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Dear Diary…

Posted for: Jennifer Pilling, Digital Library Intern, Spring 2010

Using the Barry-Hayes collection, I have recently completed a teachers’ guide for language arts, English, and history high school teachers. The guide focuses primarily on a journal that Patrick Hayes kept while journeying with John Barry to China on a merchant trade mission. Patrick kept meticulous notes on the weather, the various stops they took along the way, and customs that he experienced during the voyage. Other resources are also noted, including related primary documents held at the Independence Seaport Museum.

Patrick Hays His Book

As is the case with all primary source materials, Patrick’s journal gives us a window into the past, untarnished by interpretation. The goal of this guide is to highlight a primary source from history, to set it into historical context, and to use it for examination and comparison to better understand the history of written language. Teachers will first walk their students through information about written language in the 18th Century as it compares to writing conventions of today. They will then help the students understand the historical context in which Patrick Hayes wrote the journal, and lastly, the students will have the opportunity to read and interpret the journal for themselves.

There are several activities that teachers can assign to help bring the content of the guide to life. Students will be asked to learn how to transcribe excerpts from the journal, so they can see firsthand the differences that exist in grammar, punctuation and writing style at this time. They can also write their own journals and compare the types of adventures teenagers might experience today. Students can even learn how to make their own quill and ink.

This project has taught me the value of primary resources, and my experience transcribing the 78-page journal has increased my proficiency in reading 18th-century handwriting. I also learned quite a bit myself about writing conventions of the time, and the laborious process of preparing the paper, ink and quill before sitting down to write. The history that this single item holds is priceless, and worth exploring, with or without the guide. Enjoy!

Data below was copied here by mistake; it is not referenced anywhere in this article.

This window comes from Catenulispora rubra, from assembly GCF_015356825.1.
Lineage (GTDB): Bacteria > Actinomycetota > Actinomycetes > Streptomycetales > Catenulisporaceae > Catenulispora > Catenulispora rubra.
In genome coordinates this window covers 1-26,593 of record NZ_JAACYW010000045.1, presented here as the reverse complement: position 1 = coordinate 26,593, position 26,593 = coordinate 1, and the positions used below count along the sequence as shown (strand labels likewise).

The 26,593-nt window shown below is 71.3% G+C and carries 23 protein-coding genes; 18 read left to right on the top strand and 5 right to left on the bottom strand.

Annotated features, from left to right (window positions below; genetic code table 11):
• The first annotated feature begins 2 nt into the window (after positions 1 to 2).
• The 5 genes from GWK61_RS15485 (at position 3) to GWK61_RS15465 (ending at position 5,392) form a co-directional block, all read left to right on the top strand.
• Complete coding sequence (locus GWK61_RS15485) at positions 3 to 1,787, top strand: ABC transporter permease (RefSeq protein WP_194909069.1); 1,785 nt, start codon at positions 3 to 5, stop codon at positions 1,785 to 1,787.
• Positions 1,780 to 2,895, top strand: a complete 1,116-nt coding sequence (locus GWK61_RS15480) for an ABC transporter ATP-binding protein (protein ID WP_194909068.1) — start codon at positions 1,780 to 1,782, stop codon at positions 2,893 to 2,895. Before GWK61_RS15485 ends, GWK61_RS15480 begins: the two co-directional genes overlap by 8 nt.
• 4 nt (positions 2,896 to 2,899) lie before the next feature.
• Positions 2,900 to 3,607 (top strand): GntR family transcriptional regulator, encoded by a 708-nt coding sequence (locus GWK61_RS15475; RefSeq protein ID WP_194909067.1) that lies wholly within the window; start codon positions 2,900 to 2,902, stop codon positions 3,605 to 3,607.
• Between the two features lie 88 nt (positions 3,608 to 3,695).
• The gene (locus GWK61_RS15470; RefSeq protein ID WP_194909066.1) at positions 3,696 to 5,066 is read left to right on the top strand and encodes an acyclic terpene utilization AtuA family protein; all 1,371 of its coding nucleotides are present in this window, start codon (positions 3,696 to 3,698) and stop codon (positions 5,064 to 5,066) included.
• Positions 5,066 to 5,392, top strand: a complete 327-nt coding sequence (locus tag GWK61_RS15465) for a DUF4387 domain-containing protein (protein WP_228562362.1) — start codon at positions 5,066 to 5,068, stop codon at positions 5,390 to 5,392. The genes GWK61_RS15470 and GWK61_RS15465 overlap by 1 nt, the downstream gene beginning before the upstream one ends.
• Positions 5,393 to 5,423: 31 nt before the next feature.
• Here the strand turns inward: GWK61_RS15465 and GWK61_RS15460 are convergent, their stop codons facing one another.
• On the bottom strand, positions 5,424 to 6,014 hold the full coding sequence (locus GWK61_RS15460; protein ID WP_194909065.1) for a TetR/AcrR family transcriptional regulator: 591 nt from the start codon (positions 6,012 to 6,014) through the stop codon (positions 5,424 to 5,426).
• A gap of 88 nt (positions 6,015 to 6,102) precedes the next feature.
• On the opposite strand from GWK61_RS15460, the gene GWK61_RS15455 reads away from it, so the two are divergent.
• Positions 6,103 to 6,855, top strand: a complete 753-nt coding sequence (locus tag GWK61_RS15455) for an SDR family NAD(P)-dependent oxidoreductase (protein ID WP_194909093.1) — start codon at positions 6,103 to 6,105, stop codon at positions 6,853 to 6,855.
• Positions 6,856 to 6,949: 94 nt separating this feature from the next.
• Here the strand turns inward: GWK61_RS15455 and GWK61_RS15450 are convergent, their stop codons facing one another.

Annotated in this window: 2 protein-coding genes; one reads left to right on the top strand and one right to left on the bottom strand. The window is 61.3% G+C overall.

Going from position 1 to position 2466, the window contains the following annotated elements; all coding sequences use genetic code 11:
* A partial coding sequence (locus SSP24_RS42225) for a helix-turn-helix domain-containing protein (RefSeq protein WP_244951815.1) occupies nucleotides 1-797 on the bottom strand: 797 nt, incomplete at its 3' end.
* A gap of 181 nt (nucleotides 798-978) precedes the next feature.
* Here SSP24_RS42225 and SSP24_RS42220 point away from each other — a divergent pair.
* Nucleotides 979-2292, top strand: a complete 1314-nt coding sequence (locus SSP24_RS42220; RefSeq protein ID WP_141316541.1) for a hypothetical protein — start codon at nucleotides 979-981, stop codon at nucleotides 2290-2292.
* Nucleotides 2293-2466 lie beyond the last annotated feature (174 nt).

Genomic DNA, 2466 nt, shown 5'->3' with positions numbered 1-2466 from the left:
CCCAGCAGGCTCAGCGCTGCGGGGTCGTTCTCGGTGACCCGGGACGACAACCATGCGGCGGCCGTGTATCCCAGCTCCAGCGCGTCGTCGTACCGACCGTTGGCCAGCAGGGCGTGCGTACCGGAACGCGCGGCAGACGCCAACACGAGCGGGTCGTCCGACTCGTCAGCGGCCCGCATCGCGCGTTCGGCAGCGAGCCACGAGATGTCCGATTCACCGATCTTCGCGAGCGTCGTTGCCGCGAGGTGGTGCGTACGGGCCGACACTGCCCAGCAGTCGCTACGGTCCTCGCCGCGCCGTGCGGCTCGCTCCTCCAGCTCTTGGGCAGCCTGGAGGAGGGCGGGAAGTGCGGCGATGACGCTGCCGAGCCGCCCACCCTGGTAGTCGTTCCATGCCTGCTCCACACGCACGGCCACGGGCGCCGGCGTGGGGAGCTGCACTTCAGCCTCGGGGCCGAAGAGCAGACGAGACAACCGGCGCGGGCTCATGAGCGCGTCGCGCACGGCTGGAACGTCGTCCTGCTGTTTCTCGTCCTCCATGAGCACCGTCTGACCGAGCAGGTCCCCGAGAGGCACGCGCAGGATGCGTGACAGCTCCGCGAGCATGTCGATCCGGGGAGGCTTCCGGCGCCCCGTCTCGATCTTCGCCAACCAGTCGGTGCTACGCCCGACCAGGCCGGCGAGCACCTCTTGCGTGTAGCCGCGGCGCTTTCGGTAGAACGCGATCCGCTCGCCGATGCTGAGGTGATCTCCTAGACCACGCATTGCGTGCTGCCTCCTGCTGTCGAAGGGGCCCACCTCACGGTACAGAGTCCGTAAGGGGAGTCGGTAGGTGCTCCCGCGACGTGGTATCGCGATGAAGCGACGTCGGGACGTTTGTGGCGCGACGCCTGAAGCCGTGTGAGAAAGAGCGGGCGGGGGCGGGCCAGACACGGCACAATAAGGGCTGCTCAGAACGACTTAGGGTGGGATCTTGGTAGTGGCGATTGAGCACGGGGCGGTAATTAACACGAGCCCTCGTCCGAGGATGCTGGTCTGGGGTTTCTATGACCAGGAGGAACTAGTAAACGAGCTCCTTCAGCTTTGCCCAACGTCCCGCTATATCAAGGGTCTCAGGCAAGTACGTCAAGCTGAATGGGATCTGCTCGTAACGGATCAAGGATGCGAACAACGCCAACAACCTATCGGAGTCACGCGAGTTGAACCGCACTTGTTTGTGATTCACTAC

Teacher’s Guide: Journey Back in Time: 18th Century Writing Practices & Modern Comparisons
Patrick Hayes’s Diary: “tho a bad Sailor…”


Words, words, words

One of the most fun aspects of transcribing letters is getting a glimpse of a different time period with its different manners, customs, and turns of phrase—not to mention different styles of penmanship! I recently transcribed a letter from Philemon “Cump” Sherman to Eleanor “Ellie” Sherman Thackara, in which Cump asks Ellie’s advice about the area around the Adirondack Mountains. (Read the letter here.) Ellie had written an article about a trip to the Adirondacks and Cump wanted to know about the navigability of the lakes and rivers of the area.

Two words in this letter caught my interest, and I do love looking things up in the OED and other logophile sources, so I am sharing my findings below.

his nibs

Near the beginning of the letter, Cump refers to the plans of “his nibs,” a word that—according to the Oxford English Dictionary—originally referred to the person in question or the person being alluded to, but which later became an ironic method of referring to a person in authority, often with the “implication that the person referred to has an excessive sense of his or her own importance.” Used with a possessive such as his or her, nibs acts as a mock title, in the style of references to members of the British aristocracy (e.g., “his lordship”).

In concluding the letter, Cump writes: “The gyascutus is rejoicing as the time to go home approaches.”


The gyascutus is a “fearsome critter” from Anglo-American folklore. The Encyclopedia Brittanica describes the gyascutus as “an imaginary, large, four-legged beast with legs on one side longer than those on the other, for walking on hillsides.” The Wikipedia entry gives several variant names for the creature and further notes that the animal is unable to stand on level ground due to the uneven length of its legs.


Hello, world!

  • Posted by: Laura Bang
  • Posted Date: May 7, 2010
  • Filed Under: Reflections

My name is Laura and I am the new Special & Digital Collections Curatorial Assistant here at Falvey Memorial Library. I’ve just finished my third week and I have enjoyed every day so far.

My Special Collections duties include cataloguing, taking inventory, and assisting researchers. For the Digital Library, I help with scanning, entering metadata, and creating and editing transcriptions of scanned materials.

Besides these day-to-day activities, I also have long-term projects. I am currently planning an exhibit for the fall semester about Irish travel literature, to be displayed in the library as well as online. I am also organizing a project to photograph and catalogue the trees on the Villanova campus, which used to be an arboretum. I love trees and I love photography, so I am very excited about this! Along with the trees, I will also be documenting the outdoor sculptures around campus.

Tree branch by the main entrance to the library.
Tree branch by the main entrance to the library.

I am very happy to be here and I look forward to sharing more interesting things in the future!



Last Modified: May 7, 2010